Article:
Sunday, 13 December 2015

National Archaeological Museum and the Ancient Agora

We covered a lot of grounds on our last full day in Athens.  The National Archaeological Museum was the only out of the way sight and we took a cab to visit.  It was huge - we spent a few hours in it and didn't even get to the second floor.  There were so much to see - but we needed a break by lunch time so we reluctantly left for the streets for our planned walk back to the Plaka to see the rest of the ancient sites, including the Ancient Agora.   We had an interesting walk back and you will see some of the photos in the next post.

On our walk through the Plaka, we stumbled  upon what we thought was the ancient agora and Hadrian's Library, but it appeared to be closed.  Ruins could be found around every other corner in Athens, so it was not surprising that we made that mistake.  Finding it difficult to accept that what we saw was the ancient agora, I googled for images when we returned to the hotel and realized that we had missed a key chunk of antiquity, yet again!  We scrambled and found our way to the real agora before it closed.  It was quite a hike and by the time we got there we had an hour to see everything, which clearly was not enough.  We stayed till the guards came to kick us out.  And of course, as we wandered back to our hotel, we saw what must be the real Hadrian's Library, closed for the day.  A photo through the gates would have to suffice for this visit.

We likely would not have missed these sights if we had joined an organized tour.  But then we would have missed all those other things that we came across just wandering around the city by ourselves. I also don't know of too many organized tours that would allow you to spend more than two hours in a museum...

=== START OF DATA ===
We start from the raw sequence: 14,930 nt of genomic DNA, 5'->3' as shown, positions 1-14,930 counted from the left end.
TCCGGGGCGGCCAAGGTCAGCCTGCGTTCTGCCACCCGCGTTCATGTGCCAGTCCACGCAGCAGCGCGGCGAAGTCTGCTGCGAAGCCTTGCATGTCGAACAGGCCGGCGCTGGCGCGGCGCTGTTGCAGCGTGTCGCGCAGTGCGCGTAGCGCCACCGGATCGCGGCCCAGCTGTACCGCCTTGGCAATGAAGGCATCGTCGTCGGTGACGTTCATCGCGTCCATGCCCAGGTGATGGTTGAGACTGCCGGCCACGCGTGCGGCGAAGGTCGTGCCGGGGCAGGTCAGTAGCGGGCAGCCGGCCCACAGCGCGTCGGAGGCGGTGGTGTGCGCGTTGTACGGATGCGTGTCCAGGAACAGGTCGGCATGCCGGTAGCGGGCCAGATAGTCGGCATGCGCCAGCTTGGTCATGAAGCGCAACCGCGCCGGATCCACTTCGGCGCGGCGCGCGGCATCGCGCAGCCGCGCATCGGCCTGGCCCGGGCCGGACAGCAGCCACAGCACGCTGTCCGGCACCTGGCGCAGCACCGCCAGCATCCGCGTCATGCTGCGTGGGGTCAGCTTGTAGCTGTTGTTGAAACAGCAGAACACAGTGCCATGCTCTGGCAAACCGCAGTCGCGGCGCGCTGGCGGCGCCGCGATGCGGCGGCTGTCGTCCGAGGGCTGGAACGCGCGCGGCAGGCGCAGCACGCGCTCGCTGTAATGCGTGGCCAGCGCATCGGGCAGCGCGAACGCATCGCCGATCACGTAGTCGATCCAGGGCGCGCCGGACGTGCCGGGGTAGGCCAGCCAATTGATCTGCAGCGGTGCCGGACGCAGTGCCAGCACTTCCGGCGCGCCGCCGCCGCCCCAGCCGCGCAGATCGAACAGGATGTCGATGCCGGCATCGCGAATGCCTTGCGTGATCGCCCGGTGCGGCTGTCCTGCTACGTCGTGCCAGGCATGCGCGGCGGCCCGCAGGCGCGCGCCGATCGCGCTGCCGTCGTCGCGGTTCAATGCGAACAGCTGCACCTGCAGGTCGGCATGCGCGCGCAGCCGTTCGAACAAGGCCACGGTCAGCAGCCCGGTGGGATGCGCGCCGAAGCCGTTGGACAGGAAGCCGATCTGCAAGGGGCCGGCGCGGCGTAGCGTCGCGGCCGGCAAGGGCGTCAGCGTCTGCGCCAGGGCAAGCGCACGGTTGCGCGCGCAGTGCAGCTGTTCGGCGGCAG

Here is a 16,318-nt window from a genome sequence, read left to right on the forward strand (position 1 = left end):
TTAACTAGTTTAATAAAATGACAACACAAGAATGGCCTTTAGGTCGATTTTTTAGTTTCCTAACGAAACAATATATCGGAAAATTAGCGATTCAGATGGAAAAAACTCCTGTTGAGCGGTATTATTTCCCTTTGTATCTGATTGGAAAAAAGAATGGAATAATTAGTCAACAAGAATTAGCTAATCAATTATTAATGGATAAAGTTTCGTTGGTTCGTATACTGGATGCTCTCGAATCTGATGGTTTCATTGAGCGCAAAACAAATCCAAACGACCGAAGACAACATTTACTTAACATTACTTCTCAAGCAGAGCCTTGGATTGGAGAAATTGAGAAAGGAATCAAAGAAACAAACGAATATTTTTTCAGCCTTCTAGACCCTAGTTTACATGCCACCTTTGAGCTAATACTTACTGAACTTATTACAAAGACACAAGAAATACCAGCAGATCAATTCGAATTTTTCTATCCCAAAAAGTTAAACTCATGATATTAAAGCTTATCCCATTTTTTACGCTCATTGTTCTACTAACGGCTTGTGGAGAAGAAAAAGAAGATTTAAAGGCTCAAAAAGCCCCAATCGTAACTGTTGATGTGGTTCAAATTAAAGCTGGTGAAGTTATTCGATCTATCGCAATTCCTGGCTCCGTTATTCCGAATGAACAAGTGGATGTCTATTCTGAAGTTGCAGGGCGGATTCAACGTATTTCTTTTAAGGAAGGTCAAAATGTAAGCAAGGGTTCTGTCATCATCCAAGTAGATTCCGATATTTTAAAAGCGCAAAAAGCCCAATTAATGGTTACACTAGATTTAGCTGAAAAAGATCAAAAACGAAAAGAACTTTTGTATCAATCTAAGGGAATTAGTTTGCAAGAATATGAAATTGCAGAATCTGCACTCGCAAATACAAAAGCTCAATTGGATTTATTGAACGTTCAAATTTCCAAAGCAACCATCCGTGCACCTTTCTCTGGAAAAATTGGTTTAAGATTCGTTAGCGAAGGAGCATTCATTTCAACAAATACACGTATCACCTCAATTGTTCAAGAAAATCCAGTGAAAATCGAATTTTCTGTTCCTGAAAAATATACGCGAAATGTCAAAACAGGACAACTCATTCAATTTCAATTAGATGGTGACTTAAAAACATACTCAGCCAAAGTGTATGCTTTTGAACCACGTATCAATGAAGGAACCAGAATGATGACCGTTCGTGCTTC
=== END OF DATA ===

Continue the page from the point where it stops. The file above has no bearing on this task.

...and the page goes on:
National Archaeological Museum

Cycladic figurines - reminiscent of the collection in the museum in Heraklion

What was thought to be the mask of Agamemnon by archaeologist Heinrich Schliemann.  Modern archaeology had found that the death mask was from 1500 BC, predating Agamemnon.
Excavated gold jewelry 

Amphora with unusual decorations of two large octopuses and a marinescape of rocks and seaweed
Kore and kouros both wearing the distinctive Archaic period smile

Iconic statue of Poseidon

Young horseman 

Statute of Athena - this is the best preserved and most faithful copy of the Athena Parthenon statue

Some finger-pointing here

Class from Berkeley with their teacher -  pretty funny responses when the teacher asked what they think was happening in the sculpture below...

Interesting statue of Aphrodite trying to fend off Pan with her sandal and Eros coming to her rescue.  The sculpture, from  about 100 BC was dedicated by Dionysios to his ancestral gods.

We thought this was the ancient agora, but in fact it was the Roman agora...

It's a good thing we found the actual agora which had some interesting buildings.  This is a reconstruction of the Stoia of Attalos which now houses the Museum of the Agora.

Pillars from the original stoia

The beautiful Temple of Hephaestus, one of the best preserved structures of its kind

The Temple from another perspective

Decorative detail in the Temple

Hadrian's Library stood some distance from the Ancient Agora

Another view of the Acropolis from the Agora